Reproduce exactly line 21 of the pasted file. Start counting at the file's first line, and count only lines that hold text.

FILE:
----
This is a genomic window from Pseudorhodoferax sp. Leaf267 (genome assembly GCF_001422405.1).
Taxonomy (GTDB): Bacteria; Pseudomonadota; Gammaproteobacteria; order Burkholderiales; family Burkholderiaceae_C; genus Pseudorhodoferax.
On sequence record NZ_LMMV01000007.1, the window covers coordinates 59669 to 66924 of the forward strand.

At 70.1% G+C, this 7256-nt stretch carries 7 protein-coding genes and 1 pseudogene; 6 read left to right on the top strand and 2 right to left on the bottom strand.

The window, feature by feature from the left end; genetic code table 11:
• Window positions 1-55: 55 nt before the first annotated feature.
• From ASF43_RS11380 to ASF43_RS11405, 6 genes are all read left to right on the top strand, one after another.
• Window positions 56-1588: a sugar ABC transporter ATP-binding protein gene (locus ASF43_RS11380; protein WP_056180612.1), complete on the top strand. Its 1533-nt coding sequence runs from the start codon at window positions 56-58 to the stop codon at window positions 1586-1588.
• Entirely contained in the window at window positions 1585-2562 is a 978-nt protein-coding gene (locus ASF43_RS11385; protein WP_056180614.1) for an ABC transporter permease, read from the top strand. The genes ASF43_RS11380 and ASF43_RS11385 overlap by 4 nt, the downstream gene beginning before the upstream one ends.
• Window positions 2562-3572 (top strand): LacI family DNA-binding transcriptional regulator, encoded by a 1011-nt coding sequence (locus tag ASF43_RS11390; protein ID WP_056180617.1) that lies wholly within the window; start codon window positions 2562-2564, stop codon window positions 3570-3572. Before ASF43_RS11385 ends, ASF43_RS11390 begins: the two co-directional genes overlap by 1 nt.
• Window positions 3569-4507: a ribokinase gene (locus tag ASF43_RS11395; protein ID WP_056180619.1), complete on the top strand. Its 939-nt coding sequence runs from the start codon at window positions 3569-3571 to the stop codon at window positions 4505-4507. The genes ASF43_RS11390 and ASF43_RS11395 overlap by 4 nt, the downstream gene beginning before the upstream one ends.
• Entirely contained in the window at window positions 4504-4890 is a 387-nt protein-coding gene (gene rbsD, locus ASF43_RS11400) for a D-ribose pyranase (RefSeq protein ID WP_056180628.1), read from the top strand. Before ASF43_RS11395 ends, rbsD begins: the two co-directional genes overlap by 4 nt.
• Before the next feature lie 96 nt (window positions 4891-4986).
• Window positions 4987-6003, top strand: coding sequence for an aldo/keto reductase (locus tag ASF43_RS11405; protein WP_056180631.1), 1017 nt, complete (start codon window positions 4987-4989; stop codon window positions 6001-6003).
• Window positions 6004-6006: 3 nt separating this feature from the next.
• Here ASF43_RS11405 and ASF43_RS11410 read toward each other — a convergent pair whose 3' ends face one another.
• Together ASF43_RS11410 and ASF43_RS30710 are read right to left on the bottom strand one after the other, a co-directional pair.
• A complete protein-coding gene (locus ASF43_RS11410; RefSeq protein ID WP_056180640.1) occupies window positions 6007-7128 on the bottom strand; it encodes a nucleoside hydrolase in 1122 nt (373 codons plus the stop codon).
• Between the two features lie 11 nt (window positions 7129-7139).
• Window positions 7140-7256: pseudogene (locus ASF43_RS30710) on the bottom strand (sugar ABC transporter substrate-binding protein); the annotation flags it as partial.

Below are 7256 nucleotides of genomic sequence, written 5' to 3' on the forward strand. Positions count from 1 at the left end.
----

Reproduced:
Below are 7256 nucleotides of genomic sequence, written 5' to 3' on the forward strand. Positions count from 1 at the left end.